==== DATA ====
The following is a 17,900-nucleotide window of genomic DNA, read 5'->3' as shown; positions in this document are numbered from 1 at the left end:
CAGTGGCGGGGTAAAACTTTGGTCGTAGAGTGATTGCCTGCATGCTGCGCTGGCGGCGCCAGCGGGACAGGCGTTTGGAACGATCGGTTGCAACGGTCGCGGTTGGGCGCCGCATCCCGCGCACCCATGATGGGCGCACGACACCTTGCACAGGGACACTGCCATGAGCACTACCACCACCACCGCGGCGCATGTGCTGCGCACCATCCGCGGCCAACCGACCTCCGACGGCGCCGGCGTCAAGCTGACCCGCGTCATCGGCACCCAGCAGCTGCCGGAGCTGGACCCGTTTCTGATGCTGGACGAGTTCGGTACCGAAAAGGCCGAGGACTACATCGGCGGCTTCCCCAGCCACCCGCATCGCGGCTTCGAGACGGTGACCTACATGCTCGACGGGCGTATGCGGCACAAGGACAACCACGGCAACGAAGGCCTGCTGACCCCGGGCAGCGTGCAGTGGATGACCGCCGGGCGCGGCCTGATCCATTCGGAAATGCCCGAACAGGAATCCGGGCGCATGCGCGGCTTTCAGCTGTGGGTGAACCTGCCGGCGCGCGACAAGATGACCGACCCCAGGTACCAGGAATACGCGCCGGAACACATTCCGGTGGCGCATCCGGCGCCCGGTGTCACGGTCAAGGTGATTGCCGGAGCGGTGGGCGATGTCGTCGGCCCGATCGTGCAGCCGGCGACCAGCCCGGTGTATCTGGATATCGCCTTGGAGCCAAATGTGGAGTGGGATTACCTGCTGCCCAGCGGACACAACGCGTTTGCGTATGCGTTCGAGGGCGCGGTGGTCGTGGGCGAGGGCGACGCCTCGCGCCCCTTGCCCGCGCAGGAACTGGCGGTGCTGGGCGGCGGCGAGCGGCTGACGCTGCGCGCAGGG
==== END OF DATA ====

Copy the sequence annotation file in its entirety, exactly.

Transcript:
The following is a 17,900-nucleotide window of genomic DNA, read 5'->3' as shown; positions in this document are numbered from 1 at the left end:
CAGTGGCGGGGTAAAACTTTGGTCGTAGAGTGATTGCCTGCATGCTGCGCTGGCGGCGCCAGCGGGACAGGCGTTTGGAACGATCGGTTGCAACGGTCGCGGTTGGGCGCCGCATCCCGCGCACCCATGATGGGCGCACGACACCTTGCACAGGGACACTGCCATGAGCACTACCACCACCACCGCGGCGCATGTGCTGCGCACCATCCGCGGCCAACCGACCTCCGACGGCGCCGGCGTCAAGCTGACCCGCGTCATCGGCACCCAGCAGCTGCCGGAGCTGGACCCGTTTCTGATGCTGGACGAGTTCGGTACCGAAAAGGCCGAGGACTACATCGGCGGCTTCCCCAGCCACCCGCATCGCGGCTTCGAGACGGTGACCTACATGCTCGACGGGCGTATGCGGCACAAGGACAACCACGGCAACGAAGGCCTGCTGACCCCGGGCAGCGTGCAGTGGATGACCGCCGGGCGCGGCCTGATCCATTCGGAAATGCCCGAACAGGAATCCGGGCGCATGCGCGGCTTTCAGCTGTGGGTGAACCTGCCGGCGCGCGACAAGATGACCGACCCCAGGTACCAGGAATACGCGCCGGAACACATTCCGGTGGCGCATCCGGCGCCCGGTGTCACGGTCAAGGTGATTGCCGGAGCGGTGGGCGATGTCGTCGGCCCGATCGTGCAGCCGGCGACCAGCCCGGTGTATCTGGATATCGCCTTGGAGCCAAATGTGGAGTGGGATTACCTGCTGCCCAGCGGACACAACGCGTTTGCGTATGCGTTCGAGGGCGCGGTGGTCGTGGGCGAGGGCGACGCCTCGCGCCCCTTGCCCGCGCAGGAACTGGCGGTGCTGGGCGGCGGCGAGCGGCTGACGCTGCGCGCAGGG